Robert F. Kennedy Center Ripple Of Hope Awards Dinner

Word of the Year Our Word of the Year choice serves as a symbol of each year’s most meaningful robert F. Kennedy Center Ripple Of Hope Awards Dinner and lookup trends. It is an opportunity for us to reflect on the language and ideas that represented each year.

So, take a stroll down memory lane to remember all of our past Word of the Year selections. Change It wasn’t trendy, funny, nor was it coined on Twitter, but we thought change told a real story about how our users defined 2010. The national debate can arguably be summarized by the question: In the past two years, has there been enough change? Meanwhile, many Americans continue to face change in their homes, bank accounts and jobs. Only time will tell if the latest wave of change Americans voted for in the midterm elections will result in a negative or positive outcome. Tergiversate This rare word was chosen to represent 2011 because it described so much of the world around us.

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Tergiversate means “to change repeatedly one’s attitude or opinions with respect to a cause, subject, etc. Bluster In a year known for the Occupy movement and what became known as the Arab Spring, our lexicographers chose bluster as their Word of the Year for 2012. 2012 saw the most expensive political campaigns and some of the most extreme weather events in human history, from floods in Australia to cyclones in China to Hurricane Sandy and many others. Privacy We got serious in 2013.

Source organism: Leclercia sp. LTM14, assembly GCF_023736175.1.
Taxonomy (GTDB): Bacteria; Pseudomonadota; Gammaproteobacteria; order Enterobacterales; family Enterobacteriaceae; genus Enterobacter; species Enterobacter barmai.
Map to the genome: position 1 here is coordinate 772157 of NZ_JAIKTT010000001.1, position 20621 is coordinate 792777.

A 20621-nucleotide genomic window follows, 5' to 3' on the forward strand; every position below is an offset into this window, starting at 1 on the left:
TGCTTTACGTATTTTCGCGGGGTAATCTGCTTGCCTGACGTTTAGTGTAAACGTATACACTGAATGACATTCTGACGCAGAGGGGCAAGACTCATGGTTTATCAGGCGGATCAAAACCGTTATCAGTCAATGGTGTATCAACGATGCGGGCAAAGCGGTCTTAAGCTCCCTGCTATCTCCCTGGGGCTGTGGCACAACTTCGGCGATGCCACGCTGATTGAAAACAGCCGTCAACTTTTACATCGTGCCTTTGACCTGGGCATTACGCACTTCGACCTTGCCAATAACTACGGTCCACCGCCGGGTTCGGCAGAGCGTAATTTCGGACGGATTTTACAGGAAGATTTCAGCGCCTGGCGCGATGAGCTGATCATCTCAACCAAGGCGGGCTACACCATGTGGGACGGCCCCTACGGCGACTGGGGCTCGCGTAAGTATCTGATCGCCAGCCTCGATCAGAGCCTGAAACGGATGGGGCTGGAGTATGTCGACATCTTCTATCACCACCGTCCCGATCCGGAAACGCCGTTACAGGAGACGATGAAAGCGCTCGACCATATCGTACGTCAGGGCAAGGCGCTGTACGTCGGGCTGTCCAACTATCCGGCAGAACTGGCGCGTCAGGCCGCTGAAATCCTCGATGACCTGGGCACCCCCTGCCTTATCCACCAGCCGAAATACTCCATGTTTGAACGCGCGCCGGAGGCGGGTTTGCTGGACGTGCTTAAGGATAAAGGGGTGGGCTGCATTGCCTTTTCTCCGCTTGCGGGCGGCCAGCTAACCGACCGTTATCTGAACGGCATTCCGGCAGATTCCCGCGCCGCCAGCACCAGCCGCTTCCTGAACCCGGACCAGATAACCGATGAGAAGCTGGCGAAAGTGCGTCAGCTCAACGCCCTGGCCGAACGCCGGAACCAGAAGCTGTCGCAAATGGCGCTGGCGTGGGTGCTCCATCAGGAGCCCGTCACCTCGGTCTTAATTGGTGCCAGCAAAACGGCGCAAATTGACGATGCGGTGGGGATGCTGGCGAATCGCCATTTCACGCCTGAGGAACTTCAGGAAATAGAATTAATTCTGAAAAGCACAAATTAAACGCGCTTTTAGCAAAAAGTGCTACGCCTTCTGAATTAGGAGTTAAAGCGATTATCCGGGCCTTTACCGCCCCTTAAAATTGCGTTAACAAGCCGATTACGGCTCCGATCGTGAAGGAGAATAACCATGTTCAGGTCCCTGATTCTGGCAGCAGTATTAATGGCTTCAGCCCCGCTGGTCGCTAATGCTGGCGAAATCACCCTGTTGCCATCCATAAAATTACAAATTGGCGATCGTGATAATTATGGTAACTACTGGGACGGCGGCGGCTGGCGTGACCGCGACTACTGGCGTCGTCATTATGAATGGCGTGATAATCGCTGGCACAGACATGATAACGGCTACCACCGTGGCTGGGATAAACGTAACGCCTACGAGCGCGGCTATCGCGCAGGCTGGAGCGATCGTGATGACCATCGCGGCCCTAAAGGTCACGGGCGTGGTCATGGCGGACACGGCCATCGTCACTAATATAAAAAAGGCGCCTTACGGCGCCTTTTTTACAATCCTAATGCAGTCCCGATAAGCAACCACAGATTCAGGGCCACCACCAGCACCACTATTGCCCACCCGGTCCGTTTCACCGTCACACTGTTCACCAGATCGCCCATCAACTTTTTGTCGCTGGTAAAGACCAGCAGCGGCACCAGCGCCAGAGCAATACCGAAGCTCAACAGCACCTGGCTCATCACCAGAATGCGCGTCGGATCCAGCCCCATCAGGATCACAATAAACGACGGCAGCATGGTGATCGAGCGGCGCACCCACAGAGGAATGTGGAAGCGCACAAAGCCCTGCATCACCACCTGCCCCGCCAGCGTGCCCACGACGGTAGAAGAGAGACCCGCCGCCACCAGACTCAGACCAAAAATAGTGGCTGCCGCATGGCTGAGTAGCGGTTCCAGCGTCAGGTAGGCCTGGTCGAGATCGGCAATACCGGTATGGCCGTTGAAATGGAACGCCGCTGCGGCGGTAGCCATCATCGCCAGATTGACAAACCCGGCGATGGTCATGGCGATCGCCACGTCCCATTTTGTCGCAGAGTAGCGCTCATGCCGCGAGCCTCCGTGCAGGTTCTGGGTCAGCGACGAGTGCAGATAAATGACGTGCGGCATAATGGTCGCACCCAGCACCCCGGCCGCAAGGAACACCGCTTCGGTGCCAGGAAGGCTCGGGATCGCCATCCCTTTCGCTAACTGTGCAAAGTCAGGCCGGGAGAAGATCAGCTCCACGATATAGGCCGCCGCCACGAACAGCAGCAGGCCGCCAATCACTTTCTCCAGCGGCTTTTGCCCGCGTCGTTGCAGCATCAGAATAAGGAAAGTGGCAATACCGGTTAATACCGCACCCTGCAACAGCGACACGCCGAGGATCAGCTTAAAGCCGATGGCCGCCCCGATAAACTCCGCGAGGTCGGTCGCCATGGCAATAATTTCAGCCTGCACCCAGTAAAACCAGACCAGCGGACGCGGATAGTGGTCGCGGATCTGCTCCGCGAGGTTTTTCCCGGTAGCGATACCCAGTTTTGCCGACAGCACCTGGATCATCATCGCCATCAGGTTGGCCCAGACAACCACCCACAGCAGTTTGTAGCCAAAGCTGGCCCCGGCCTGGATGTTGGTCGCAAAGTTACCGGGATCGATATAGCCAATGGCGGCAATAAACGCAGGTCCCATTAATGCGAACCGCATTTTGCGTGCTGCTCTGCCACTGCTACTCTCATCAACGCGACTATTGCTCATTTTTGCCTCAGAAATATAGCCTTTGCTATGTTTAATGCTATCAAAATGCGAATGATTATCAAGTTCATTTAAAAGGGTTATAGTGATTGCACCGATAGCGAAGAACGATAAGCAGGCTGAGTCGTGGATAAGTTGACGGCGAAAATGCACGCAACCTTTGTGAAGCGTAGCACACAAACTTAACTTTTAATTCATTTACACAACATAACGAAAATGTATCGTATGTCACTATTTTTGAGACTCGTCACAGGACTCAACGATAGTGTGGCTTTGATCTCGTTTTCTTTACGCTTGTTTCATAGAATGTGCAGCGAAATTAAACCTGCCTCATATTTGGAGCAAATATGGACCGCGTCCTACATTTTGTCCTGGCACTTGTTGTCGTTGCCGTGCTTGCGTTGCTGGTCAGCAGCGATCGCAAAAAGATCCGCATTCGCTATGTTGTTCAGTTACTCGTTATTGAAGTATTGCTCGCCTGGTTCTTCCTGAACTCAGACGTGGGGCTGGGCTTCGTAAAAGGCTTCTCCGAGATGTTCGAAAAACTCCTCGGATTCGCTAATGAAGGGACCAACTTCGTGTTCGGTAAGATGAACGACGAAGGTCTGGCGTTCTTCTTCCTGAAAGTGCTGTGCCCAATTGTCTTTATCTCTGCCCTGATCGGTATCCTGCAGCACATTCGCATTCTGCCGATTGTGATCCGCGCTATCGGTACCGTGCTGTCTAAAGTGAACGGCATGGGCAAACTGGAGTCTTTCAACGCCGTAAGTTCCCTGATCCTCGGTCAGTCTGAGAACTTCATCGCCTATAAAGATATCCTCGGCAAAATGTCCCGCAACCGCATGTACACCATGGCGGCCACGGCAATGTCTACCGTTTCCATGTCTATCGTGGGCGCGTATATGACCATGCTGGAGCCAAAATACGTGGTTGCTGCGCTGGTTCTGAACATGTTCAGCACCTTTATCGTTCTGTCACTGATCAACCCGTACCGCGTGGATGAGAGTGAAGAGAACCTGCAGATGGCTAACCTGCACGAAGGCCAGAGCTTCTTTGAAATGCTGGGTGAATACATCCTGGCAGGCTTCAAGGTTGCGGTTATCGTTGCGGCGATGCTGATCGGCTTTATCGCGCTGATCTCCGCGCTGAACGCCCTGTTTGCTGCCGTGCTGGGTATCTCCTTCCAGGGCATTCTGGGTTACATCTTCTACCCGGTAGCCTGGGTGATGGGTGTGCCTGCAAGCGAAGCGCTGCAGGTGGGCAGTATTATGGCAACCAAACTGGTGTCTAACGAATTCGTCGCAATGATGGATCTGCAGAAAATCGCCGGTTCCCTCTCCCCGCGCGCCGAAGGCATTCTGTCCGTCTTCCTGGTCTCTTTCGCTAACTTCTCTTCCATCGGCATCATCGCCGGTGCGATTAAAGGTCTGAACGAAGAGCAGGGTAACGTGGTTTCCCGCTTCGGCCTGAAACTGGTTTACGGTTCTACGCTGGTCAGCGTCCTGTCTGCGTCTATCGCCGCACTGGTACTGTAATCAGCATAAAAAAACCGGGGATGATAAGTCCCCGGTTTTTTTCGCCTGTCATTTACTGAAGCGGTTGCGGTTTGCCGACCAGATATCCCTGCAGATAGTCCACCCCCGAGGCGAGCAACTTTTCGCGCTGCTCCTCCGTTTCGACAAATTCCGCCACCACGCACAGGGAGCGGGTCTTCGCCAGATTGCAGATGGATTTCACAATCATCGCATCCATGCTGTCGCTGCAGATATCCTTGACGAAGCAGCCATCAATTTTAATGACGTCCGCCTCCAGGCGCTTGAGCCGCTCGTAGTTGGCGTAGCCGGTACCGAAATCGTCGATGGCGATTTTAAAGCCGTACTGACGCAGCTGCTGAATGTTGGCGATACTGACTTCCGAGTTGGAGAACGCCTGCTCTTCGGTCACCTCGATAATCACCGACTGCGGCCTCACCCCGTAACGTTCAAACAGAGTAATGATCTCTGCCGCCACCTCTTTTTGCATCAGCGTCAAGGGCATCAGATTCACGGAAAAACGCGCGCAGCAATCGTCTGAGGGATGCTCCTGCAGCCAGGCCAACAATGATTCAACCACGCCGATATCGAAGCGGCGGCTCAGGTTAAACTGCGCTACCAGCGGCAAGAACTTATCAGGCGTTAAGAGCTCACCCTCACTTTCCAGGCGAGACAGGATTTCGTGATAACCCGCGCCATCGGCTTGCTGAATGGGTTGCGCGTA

Privacy was on everyone’s mind that year, from Edward Snowden’s reveal of Project PRISM to the arrival of Google Glass. Exposure Spoiler alert: Things don’t get less serious in 2014. Our Word of the Year was exposure, which highlighted the year’s Ebola virus outbreak, shocking acts of violence both abroad and in the US, and widespread theft of personal information. From the pervading sense of vulnerability surrounding Ebola to the visibility into acts of crime or misconduct that ignited critical conversations about race, gender, and violence, various senses of exposure were out in the open this year.

Identity Fluidity of identity was a huge theme in 2015. Language around gender and sexual identity broadened, becoming more inclusive with additions to the dictionary like gender-fluid as well as the gender-neutral prefix Mx. Xenophobia In 2016, we selected xenophobia as our Word of the Year. Fear of the “other” was a huge theme in 2016, from Brexit to President Donald Trump’s campaign rhetoric.